Mary Berry: ‘I felt like Downton Abbey’s Lady Mary in my new BBC1 show!’

Mary Berry Country House Secrets
(Image credit: BBC/Shine TV Ltd/Glenn Dearing)

It's a case of Lady Mary Berry in her new show, which starts tonight on BBC1 at 8.00pm

Mary Berry on visiting Highclere Castle, aka Downton Abbey, for her new BBC1 series Mary Berry’s Country House Secrets…

It’s not everyday you get to go behind the regal doors of Britain’s most luxurious stately homes and meet the families that live in them. But Mary Berry got an exclusive invitation to do just that for her new four-part BBC1 series. On top of that, the former Great British Bake Off judge was allowed to cook in the buildings’ enormous kitchens, creating delicious recipes inspired by the grand houses!

As we catch up with Mary Berry, 82, she talks about her favourite stately homes and how a visit to Highclere Castle, the real-life Downton Abbey, left her feeling just like Lady Mary…

So, Mary, what can you tell us about your new series…

Mary Berry: "Britain is famous for its stately homes, and when it comes to food, our country houses were the taste-makers. So I get to sample delicious dishes and enjoy lavish hospitality. I also find out what and who keeps stately homes going, and meet the families who own them to find out what it’s like to live and work in them. This TV series is different to anything I have seen anywhere, as nobody has been allowed to go behind the scenes before!"

How did you go about choosing which stately homes to explore?

MB: “There are masses of houses we could have done and each one has lots of history. We wanted to spread it all over the country, and we didn’t want National Trust homes run by someone else, so every house we visit has families still living in them. I loved the fact you didn’t know what was behind the closed doors when you walked down a corridor.”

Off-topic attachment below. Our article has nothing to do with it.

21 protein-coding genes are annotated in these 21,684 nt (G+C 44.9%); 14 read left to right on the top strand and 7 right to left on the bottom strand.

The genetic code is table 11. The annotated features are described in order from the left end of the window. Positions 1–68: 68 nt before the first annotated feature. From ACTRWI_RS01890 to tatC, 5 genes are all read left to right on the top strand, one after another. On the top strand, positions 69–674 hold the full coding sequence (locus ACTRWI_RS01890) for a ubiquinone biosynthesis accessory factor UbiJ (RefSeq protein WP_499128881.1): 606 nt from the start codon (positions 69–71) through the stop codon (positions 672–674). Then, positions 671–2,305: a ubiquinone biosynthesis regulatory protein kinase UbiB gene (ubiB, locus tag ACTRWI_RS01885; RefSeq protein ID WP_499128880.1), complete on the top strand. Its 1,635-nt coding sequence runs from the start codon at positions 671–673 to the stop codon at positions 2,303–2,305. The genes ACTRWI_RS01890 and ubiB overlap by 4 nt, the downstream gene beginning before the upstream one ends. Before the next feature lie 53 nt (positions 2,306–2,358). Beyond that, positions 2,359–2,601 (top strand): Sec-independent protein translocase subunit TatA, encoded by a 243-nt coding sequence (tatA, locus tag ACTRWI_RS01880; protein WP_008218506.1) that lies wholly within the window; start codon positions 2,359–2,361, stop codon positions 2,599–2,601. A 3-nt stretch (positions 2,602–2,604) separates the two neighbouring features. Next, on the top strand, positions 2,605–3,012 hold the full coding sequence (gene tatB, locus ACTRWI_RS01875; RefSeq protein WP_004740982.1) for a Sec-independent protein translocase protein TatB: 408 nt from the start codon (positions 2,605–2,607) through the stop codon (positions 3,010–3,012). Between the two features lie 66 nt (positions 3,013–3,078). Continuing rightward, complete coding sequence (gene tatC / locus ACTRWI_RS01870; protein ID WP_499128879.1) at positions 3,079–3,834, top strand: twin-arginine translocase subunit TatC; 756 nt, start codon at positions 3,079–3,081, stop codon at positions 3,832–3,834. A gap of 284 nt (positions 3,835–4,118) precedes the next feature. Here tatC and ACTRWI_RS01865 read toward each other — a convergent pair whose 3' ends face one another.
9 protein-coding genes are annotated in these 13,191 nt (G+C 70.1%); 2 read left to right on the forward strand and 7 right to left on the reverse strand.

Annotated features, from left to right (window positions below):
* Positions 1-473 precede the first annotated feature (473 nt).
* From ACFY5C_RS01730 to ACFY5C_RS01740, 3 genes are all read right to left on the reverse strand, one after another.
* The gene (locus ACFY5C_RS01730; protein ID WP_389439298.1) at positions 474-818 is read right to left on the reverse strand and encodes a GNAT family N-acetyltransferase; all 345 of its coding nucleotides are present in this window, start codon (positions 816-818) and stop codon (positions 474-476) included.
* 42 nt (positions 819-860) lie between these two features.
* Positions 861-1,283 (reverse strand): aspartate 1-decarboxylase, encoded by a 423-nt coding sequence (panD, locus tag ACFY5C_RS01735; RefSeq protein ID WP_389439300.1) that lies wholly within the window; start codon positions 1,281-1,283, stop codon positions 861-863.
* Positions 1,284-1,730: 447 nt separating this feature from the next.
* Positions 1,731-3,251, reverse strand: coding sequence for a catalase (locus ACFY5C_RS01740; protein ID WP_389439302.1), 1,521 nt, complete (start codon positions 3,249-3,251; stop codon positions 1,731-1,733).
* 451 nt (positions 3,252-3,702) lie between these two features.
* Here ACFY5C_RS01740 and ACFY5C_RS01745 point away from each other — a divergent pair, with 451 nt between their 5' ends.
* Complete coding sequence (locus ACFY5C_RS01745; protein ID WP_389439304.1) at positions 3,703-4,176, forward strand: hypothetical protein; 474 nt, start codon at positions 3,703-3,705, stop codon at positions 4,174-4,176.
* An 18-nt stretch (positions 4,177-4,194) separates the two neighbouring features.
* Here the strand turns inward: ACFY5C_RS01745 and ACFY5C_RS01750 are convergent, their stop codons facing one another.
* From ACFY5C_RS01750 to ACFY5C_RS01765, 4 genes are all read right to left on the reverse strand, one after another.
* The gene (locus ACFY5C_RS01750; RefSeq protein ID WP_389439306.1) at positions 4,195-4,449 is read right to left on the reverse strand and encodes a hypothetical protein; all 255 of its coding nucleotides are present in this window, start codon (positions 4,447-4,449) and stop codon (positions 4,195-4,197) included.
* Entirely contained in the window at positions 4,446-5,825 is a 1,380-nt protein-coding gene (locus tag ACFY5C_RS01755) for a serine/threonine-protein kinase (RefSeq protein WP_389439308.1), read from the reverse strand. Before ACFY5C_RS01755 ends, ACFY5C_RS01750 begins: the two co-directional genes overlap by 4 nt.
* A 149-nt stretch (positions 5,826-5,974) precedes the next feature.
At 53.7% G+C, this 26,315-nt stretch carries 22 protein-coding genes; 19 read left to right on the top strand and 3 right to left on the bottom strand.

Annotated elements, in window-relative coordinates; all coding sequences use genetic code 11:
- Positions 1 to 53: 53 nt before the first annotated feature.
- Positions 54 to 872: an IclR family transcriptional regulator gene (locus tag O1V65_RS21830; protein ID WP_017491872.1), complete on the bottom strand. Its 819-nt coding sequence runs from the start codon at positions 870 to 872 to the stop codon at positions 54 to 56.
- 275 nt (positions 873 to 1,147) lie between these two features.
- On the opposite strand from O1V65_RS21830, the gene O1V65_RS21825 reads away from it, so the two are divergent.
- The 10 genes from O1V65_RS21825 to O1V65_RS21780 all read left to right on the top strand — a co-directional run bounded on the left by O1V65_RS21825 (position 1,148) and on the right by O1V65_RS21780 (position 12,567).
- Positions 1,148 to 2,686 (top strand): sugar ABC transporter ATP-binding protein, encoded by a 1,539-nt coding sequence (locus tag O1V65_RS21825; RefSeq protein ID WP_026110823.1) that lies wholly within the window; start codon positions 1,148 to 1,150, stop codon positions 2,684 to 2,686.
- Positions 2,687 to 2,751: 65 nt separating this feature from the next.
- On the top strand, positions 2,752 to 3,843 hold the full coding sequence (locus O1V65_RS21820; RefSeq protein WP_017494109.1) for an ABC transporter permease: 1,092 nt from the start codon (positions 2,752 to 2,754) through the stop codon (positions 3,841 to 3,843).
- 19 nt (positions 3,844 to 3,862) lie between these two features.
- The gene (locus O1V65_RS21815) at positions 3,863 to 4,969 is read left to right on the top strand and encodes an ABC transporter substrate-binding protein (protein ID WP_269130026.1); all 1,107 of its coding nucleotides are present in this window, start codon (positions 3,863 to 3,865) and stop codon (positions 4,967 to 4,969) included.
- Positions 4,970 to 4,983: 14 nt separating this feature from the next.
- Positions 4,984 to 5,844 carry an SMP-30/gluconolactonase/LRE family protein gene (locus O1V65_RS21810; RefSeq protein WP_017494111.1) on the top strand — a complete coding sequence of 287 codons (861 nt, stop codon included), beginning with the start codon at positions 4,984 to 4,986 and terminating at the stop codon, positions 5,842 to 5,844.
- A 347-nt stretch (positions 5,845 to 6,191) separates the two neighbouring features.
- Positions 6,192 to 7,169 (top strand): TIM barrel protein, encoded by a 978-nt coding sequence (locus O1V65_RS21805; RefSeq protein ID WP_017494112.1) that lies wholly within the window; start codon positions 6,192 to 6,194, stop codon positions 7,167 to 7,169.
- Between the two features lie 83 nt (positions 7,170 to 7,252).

First up is Highclere Castle, better known as Downton Abbey. What was that like?

MB: “It was very exciting; I loved it. It feels so familiar from watching Downton but it’s also somehow different. Lady Carnarvon was just delightful and made me feel really at home. It was lovely to see how Highclere is run and it really is a different world. It’s a very well-loved traditional country house.”

Mary Berry Country Homes

(Image credit: BBC/Shine TV Ltd/Glenn Dearing)

You were also invited to a lavish dinner party there…

MB: “Yes, it was lovely. I felt just like Lady Mary in Downton Abbey! The parties have evolved since Victorian times – one weekend party in 1895 for the then Prince of Wales cost around £500,000 in today’s money! The post-war era marked a turning point for Highclere, and to survive in the modern world the house has had to become more business-like and open its doors to the public. But they still bring people together to talk, laugh and dine in an elegant style. It was a rare glimpse into the private side of a very public house.”

How did you find cooking in the kitchens of these grand homes?

MB: “It was great because sometimes I was cooking with the owner and sometimes with the resident chef. At Highclere, spending time with the gamekeepers gave me the idea to make a gamekeeper’s stew, and since afternoon tea was an important part of the weekend house party, I made an indulgent tea-time treat of raspberry tartlets with crème patissiere. The kitchens were very large and practical – and the gardens were also beautiful!”

Out of the four homes you visited, do you have a favourite?

MB: “Every time I finished a session of filming, with each one taking six days, I would go, ‘Ooh, that’s my favourite!’ I liked them all for different reasons.”

Mary Berry's Country House Secrets starts tonight at 8.00pm on BBC1.

David Hollingsworth

David is the What To Watch Editor and has over 20 years of experience in television journalism. He is currently writing about the latest television and film news for What To Watch.

Before working for What To Watch, David spent many years working for TV Times magazine, interviewing some of television's most famous stars including Hollywood actor Kiefer Sutherland, singer Lionel Richie and wildlife legend Sir David Attenborough. 

David started out as a writer for TV Times before becoming the title's deputy features editor and then features editor. During his time on TV Times, David also helped run the annual TV Times Awards. David is a huge Death in Paradise fan, although he's still failed to solve a case before the show's detective! He also loves James Bond and controversially thinks that Timothy Dalton was an excellent 007.

Other than watching and writing about telly, David loves playing cricket, going to the cinema, trying to improve his tennis and chasing about after his kids!